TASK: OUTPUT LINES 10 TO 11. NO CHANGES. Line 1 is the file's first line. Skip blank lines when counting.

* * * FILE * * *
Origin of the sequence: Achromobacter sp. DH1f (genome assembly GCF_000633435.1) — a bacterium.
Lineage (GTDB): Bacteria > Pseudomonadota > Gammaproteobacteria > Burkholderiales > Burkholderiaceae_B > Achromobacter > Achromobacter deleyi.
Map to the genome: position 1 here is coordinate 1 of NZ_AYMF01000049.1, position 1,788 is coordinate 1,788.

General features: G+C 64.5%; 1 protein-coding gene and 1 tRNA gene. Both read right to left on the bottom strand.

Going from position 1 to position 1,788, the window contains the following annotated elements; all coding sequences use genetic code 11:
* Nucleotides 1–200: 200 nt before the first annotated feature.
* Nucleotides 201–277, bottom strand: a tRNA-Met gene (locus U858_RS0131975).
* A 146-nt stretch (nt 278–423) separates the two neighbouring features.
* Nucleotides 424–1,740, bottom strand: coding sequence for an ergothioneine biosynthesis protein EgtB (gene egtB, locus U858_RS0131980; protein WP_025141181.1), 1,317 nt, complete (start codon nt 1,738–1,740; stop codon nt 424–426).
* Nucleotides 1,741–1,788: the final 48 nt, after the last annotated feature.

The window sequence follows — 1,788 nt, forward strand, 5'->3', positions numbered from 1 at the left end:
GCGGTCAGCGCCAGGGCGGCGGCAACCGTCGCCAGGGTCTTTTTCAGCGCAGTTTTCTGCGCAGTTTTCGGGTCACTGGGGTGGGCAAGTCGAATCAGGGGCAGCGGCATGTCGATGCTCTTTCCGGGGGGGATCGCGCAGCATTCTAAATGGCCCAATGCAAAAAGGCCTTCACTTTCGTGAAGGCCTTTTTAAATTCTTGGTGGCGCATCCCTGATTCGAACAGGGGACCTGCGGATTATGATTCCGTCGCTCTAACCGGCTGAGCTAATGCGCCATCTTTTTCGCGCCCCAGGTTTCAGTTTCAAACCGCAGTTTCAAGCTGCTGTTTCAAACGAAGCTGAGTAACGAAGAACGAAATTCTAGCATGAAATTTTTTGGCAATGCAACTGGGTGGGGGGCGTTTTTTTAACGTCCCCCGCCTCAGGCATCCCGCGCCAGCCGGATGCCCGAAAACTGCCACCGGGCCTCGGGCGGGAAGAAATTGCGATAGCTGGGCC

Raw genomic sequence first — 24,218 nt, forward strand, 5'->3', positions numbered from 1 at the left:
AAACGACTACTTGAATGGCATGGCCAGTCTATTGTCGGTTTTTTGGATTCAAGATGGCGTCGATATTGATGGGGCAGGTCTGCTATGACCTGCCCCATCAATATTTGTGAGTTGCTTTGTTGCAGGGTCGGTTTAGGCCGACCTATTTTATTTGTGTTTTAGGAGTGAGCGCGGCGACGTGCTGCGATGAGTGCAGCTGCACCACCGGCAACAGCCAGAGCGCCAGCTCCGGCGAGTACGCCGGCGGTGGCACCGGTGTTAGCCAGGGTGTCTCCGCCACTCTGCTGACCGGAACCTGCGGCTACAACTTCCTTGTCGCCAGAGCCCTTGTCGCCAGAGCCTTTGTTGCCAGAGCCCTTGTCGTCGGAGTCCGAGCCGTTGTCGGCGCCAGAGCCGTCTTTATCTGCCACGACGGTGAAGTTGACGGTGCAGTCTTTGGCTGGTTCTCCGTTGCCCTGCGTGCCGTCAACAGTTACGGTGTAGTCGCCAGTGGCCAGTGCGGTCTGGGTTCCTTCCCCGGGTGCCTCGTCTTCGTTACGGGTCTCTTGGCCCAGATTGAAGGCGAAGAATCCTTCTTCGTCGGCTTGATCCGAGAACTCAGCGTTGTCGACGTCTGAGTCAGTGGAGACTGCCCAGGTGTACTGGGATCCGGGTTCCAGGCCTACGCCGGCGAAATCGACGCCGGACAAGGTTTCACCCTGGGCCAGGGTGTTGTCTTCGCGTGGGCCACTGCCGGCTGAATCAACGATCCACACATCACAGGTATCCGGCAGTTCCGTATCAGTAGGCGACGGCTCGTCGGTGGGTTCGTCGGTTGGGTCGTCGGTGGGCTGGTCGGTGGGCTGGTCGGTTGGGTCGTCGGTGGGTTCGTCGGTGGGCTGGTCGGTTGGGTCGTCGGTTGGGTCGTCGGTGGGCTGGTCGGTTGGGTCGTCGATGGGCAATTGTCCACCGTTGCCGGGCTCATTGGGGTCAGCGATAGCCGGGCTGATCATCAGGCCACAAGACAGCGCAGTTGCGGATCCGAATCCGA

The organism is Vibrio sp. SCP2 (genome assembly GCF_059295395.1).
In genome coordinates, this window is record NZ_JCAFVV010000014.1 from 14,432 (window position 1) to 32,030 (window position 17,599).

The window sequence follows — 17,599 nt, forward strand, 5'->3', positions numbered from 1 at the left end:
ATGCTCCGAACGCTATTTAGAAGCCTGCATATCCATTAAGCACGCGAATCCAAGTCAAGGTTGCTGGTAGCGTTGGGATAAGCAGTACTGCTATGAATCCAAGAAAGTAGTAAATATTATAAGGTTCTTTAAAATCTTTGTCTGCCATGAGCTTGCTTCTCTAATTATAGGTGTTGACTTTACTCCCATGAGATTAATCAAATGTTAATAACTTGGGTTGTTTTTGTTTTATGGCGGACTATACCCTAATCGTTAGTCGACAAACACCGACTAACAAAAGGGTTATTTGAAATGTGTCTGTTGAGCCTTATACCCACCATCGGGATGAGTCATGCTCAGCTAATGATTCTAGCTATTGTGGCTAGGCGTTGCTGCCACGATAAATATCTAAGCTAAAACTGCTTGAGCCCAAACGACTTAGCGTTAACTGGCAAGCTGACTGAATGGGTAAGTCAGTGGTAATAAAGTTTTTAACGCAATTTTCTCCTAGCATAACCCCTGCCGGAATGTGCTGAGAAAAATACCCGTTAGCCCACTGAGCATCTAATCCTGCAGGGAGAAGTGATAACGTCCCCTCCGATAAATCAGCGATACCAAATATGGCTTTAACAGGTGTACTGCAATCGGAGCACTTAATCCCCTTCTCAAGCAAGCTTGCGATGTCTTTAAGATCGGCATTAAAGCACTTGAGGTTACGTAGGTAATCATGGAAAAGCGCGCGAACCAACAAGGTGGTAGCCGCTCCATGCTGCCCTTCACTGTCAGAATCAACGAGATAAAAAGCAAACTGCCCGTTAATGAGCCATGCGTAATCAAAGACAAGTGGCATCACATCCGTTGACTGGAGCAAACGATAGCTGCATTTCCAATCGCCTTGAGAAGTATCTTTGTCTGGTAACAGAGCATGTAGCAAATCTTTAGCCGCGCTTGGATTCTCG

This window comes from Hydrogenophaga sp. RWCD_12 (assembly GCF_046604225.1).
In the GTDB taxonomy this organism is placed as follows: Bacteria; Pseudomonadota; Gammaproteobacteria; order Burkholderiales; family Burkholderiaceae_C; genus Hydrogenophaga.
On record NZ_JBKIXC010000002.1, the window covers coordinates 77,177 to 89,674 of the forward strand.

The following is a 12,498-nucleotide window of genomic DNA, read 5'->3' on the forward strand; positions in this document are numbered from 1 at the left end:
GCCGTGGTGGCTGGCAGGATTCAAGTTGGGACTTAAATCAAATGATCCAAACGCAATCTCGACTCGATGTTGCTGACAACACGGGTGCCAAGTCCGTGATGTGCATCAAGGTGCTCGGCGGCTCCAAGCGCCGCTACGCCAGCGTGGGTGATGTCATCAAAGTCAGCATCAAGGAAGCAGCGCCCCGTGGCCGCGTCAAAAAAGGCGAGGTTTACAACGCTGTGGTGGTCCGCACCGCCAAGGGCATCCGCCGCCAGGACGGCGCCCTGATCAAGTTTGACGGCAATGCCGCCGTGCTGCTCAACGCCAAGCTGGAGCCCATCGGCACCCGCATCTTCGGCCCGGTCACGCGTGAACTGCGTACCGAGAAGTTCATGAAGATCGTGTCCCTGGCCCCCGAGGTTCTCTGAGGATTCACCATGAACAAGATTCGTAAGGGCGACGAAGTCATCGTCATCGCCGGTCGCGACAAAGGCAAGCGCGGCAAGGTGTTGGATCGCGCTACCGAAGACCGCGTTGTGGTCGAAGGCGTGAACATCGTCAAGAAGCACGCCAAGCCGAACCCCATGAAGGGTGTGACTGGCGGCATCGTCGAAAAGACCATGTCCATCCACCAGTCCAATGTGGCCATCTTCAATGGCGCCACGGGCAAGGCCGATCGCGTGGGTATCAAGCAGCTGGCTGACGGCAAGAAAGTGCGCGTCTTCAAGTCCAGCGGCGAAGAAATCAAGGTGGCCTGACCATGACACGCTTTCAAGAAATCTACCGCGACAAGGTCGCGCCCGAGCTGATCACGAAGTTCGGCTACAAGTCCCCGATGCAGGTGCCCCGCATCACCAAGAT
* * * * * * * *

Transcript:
* Nucleotides 1,741–1,788: the final 48 nt, after the last annotated feature.

The window sequence follows — 1,788 nt, forward strand, 5'->3', positions numbered from 1 at the left end: